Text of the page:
One of the men that escaped death at those trials, Albert Speer, was interviewed years later by the author of this book (Grossmith). When asked to reflect on Gerecke, Grossmith noted that Speer "leaned further back into his chair, deep in thought and staring at the wall above my head. 'Henry Gerecke', he said slowly, with feeling, 'was a man with a warm heart... he cared.'"

Grossmith recalled the effect Gerecke's ministry had on Speer: "Speer spent 20 year in Spandau Prison, Berlin, and during that time read and studied eighteen large volumes of theology, such was the fruit of Gerecke's ministry and his desire for the truth of God's Word. Speer told me that he couldn't explain the change which came into his life when he accepted Christ; many times he had tried to understand it. There was a church in the Bavarian mountains he retreated to for a brief spell away from home surrounding in order to pray and meditate. 'Without Pastor Gerecke', he said, 'I could never have got through those days at Nuremberg.'"

Gerecke returned to Illinois after the trials to serve as a prison chaplain. He died 15 years to the day after arriving in Nuremberg, and the Illinois prisoners were devastated by his death. The prison Warden received special permission to hold a funeral service in the prison yard. "more than eight hundred convicts filed past the coffin. 'There were tears' the Warden said. He also believed it was the first time in Illinois, and possibly in the nation, that arrangements had been made for prisoners to pay tribute to an individual."

If you read the book, it is sure to produce a wide variety of emotions. For me, the primary emotion was sorrow. The entire thing should never have occurred or escalated to the level it did.

I'd also recommend a movie about the final days in Hitler's bunker. It is based on the interviews with his personal secretary, who survived the war and was in the main Nazi bunker until it was evacuated after Hitler's death. It is in German (with subtitles) and is called "Downfall." (FYI - there are some inappropriate scenes in this movie.)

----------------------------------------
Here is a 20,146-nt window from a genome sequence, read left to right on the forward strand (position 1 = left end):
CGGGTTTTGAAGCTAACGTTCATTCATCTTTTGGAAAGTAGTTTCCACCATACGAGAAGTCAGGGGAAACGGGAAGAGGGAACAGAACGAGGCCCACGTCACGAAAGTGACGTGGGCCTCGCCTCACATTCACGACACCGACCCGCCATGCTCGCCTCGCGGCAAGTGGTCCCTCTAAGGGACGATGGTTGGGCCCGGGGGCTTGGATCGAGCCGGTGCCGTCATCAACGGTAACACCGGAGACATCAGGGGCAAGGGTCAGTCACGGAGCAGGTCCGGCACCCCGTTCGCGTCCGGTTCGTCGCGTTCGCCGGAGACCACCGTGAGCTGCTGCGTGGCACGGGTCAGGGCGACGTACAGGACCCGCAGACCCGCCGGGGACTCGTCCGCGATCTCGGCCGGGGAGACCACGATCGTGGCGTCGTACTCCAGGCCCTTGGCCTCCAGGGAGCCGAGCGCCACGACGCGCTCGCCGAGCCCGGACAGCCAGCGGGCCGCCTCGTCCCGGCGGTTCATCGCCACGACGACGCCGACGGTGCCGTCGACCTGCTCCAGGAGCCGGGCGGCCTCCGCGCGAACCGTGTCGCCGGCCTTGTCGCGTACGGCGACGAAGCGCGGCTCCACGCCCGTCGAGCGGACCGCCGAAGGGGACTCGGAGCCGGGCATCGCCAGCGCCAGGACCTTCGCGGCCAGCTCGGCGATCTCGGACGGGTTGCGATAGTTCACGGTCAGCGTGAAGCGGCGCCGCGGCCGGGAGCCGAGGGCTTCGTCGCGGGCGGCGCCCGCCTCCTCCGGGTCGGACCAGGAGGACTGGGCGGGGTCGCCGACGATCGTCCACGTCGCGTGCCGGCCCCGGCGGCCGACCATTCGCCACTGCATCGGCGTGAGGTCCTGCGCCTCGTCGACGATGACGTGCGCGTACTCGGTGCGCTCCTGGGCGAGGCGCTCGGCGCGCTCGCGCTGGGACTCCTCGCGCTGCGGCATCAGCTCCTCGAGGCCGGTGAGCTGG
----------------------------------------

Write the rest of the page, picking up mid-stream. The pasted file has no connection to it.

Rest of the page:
Watching this movie and reading this book reminded me of a quote I once heard: "all that it takes for evil to prevail is for good men to do nothing." Realize that every small decision in your life is a test of your integrity.


MajorScoop said...

Mmm... good post. Humbling, sorrowful, and kind of speechless considering what that man went through. I'll consider reading and checking that movie out someday...

John and Pam said...

Thank you for lending me that book. Gereke models the essence of Christian witness, that Christ died for all. I too, had conflicting emotions, but he was right.
I was a great book.
And the movie also!

Bob Hutton said...

I read this book and believe that it is possible for even the vilest of people to be converted.

rick00770 said...

I read this book about Garecke and his ministry to the protestant nazi prisoners, it was one of the most touching and inspiring books i ever read, simply amazing, chaplain Garecke showed christian compassion to the prisoners and many were converted, i believe we will see them in heaven, i highly reccomend this book, the cross and the swastika.